371890 Controlling Interactions at Nanoscale: A Versatile Tool for Assembling Multifunctional Future Materials

Sunday, November 16, 2014
Galleria Exhibit Hall (Hilton Atlanta)
Bhuvnesh Bharti1,2,3, G.H. Findenegg2, Katsumi Kaneko4 and Orlin D. Velev1, (1)Chemical and Biomolecular Engineering, North Carolina State University, Raleigh, NC, (2)Institut für Chemie, Stranski Lab, Technische Universität Berlin, Berlin 10623, Germany, (3)Research Center for Exotic Nanocarbons, Shishu University, Nagano, Japan, (4)Center for Energy and Environmental Science, Shinshu University, Nagano, Japan

The interactions between nanoscale objects play an essential role in various industrial and biomedical processes. These interactions determine the material's physical properties such as tensile strength, flexibility, electrical and thermal conductivity of the resulting macroscopic material. My research focuses on the fundamental understanding of the interactions at the nanoscale in order to develop new multifunctional hybrid materials. During my doctoral studies at Technische Universität, Berlin in the group of Prof. Gerhard Findenegg, I investigated the effects of modulating the interaction between soft and hard nanomaterials. The influence of surface energy and curvature on the self-assembly of nonionic surfactant at silica nanoparticles[i] and in the nanopores of SBA-15 silica material[ii],[iii] were studied. In addition we also investigated the interaction of biologically relevant entities such as globular proteins with silica nanoparticles[iv]. We revealed how the adsorbed protein induces a pH-dependent completely reversible bridging aggregation of silica particles[v]. Earlier in 2014, I visited the group of Prof. Katsumi Kaneko at Shinshu University, Japan as a JSPS postdoctoral fellow for short period of time. My research in Japan was focused on the development of single walled carbon nanotube (SWCNT) and silica hybrid materials which can further be used as precursors for energy efficient electrodes. In this work we used the approach of dispersing the tubes in liquid and its subsequent drying to form highly porous hybrid aerogel[vi].

Since 2012, I am working in the group of Prof. Orlin Velev at North Carolina State University and Triangle Materials Research and Engineering Center (ΔMRSEC) deals with the programmed assembly of isotropic and anisotropic particles into chains as actuators for soft micro-robotic applications. We demonstrated that heteroaggregating particle pairs can be assembled into rigid permanent chains using dielectrophoresis (DEP) as a structure directing tool[vii]. We proposed a combinatorial based approach for predicting the chain length distribution and established the rules for permanent chain assembly[viii]. Recently, we developed a novel method for assembling superparamagnetic nanoparticles covered by lipid shell into magnetically responsive ultraflexible chains[ix]. Initial application of external magnetic field aligns the particles into linear chains, after which the particles are bound by the soft attractive potential induced by the surface condensed lipid. We demonstrated that the surface wetting lipid governs the formation of nanocapillary bridges and hence enables the ultraflexible chain assembly. We also established that the chains can be assembled in the form of self-repairing networks and a number of other hierarchal structures. In the future, this research field will be extended into the design of new functional materials with unusual optical, electrical and heat transport properties.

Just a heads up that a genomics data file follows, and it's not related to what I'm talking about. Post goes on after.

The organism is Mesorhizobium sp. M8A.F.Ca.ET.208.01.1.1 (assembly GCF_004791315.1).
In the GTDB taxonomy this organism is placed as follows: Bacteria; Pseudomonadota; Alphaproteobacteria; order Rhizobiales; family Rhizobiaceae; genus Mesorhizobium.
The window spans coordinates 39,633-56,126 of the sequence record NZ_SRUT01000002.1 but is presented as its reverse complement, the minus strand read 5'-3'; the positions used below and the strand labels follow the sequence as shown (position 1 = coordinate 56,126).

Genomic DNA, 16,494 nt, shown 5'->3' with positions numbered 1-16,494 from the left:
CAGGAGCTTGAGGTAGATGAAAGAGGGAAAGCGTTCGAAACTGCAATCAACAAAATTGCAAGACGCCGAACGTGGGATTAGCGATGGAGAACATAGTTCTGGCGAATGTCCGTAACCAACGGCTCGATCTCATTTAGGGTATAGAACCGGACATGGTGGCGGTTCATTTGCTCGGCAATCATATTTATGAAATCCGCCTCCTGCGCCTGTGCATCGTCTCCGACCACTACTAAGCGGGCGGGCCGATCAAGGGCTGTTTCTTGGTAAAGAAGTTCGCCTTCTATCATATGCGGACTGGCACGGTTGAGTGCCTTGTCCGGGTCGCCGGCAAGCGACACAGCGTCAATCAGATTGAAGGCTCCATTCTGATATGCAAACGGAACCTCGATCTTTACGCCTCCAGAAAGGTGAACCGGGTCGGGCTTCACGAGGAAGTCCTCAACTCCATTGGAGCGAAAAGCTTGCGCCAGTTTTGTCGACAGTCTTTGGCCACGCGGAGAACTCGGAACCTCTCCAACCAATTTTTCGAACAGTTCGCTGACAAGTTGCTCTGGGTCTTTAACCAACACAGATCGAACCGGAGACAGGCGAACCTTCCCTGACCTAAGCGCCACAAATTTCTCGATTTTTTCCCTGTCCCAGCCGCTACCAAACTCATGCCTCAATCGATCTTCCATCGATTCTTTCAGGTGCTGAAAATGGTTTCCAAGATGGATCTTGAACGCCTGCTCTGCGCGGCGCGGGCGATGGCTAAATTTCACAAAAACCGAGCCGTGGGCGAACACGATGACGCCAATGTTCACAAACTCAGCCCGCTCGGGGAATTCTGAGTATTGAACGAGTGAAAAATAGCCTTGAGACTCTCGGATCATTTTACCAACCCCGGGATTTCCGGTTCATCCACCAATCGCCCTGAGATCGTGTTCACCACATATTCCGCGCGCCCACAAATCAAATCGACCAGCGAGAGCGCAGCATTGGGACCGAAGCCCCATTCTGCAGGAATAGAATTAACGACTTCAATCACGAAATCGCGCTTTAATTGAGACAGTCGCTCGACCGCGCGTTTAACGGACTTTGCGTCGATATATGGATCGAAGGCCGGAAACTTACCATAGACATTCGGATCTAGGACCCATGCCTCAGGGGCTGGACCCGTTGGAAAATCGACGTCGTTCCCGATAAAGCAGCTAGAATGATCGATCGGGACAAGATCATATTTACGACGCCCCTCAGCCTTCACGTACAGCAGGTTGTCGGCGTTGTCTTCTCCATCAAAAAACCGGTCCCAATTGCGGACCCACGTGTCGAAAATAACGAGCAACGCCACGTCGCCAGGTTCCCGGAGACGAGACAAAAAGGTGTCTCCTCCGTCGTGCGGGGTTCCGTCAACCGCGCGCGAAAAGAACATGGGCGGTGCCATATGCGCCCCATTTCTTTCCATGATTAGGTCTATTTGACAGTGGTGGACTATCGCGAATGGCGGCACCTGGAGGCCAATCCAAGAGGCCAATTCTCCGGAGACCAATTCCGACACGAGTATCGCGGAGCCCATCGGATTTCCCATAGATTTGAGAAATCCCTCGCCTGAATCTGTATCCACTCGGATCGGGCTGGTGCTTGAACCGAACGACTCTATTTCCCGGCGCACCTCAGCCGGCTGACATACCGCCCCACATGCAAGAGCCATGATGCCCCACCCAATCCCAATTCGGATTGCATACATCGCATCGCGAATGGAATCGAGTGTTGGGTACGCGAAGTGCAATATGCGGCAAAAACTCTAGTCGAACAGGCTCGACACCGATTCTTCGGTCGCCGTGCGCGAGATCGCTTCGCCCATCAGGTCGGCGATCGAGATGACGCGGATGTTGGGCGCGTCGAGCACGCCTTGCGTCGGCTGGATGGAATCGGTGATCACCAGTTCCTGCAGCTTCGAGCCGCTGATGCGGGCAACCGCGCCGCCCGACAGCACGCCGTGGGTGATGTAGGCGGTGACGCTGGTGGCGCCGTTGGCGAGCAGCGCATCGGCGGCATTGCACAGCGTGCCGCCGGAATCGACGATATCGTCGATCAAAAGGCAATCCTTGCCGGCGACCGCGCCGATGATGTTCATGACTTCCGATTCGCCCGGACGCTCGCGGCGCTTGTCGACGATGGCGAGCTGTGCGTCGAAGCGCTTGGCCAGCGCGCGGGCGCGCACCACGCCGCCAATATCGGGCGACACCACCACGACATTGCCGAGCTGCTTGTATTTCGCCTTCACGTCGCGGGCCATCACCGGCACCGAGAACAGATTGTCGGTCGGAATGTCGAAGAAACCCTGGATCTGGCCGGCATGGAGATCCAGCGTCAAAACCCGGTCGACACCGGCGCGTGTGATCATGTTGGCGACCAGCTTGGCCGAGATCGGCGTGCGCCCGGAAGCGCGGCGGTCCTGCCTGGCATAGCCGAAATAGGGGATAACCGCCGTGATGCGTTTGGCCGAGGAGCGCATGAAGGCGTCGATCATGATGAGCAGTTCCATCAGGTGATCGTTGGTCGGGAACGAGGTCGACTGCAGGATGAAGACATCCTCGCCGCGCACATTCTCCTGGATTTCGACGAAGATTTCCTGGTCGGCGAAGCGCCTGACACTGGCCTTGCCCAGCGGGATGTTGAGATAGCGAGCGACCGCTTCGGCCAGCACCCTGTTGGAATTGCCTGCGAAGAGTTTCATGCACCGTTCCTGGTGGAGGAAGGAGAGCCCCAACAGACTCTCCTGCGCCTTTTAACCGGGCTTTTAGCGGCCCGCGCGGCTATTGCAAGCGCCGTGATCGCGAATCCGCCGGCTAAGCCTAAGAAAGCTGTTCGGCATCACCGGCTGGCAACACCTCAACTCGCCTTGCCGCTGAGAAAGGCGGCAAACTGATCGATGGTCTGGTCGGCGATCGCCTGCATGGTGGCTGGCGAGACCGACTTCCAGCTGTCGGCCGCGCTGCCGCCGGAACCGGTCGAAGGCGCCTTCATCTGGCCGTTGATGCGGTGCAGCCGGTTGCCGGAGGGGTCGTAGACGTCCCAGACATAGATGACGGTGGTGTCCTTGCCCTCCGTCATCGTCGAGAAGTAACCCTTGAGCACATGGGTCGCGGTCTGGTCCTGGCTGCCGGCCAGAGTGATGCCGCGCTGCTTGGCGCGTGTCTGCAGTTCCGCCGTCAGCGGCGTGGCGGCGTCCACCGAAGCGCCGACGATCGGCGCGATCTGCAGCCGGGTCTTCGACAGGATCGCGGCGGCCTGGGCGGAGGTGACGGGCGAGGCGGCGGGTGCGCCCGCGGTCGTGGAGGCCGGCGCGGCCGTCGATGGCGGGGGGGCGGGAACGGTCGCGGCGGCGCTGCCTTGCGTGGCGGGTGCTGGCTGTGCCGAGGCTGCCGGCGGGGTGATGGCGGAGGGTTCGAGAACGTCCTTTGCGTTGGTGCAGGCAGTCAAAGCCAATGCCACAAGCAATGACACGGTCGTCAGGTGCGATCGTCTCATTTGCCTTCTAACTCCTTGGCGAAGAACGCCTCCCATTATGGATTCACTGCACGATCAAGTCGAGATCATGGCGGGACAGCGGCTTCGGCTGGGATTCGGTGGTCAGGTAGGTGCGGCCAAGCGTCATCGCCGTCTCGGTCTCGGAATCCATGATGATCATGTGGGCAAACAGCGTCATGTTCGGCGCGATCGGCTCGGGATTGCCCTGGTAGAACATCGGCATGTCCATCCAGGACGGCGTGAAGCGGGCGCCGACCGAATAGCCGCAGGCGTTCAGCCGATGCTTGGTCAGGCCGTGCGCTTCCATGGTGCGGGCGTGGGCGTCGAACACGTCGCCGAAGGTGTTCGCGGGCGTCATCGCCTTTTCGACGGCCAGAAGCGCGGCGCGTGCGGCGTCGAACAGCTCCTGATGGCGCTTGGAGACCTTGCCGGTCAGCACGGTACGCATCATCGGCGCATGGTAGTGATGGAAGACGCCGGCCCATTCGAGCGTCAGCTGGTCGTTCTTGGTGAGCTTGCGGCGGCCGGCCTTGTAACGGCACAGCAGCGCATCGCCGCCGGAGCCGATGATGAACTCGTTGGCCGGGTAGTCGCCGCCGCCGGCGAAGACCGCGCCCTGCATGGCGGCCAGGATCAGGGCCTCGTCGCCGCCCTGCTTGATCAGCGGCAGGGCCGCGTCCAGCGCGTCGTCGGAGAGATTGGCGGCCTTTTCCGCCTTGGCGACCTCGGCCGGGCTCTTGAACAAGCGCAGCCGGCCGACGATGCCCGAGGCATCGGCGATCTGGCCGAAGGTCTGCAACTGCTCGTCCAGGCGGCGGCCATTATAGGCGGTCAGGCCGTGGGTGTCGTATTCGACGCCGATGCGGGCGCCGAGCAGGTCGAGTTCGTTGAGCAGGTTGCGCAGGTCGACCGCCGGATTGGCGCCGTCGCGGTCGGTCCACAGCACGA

In future I plan to continue my research in the field of nanoscience with the aim to fabricate new materials with unusual physical and chemical properties. Based on my previous research experience on self- and directed assembly, I plan to establish my independent research team which would focus on both fundamental and applied aspects nanoscience and nanotechnology. In particular I am very interested in extending my research for assembling carbon based energy harvesting materials. In addition, I would also like to continue my research efforts towards developing a better understanding between nonentities and biological matter.

[i] B. Bharti; J. Meissner; U. Gasser;  G. H. Findenegg Soft Matter, 2012, 8, 6573

[ii] B. Bharti; M. Xue; J. Meissner; V. Cristiglio; G. H. Findenegg J. Am. Chem. Soc., 2012, 134, 14756

[iii] B. Bharti, T. Shin; B. Deme; G. H. Findenegg in-preparation

[iv] B. Bharti; J. Meissner; S. H. L. Klapp; G. H. Findenegg Soft Matter, 2014, 10, 718

[v] B. Bharti; J. Meissner; G. H. Findenegg Langmuir, 2011, 27, 9823

[vi] B. Bharti; R. Kukobat; D. Minami; K. Kaneko in-preparation

[vii] B. Bharti; G. H. Findenegg; O. D. Velev Sci. Rep. (Nature), 2012, 2,1004

[viii] B. Bharti; G. H. Findenegg; O. D. Velev accepted, 2014

[ix] B. Bharti; A.-L. Fameau; M. Rubinstein; O. D. Velev submitted

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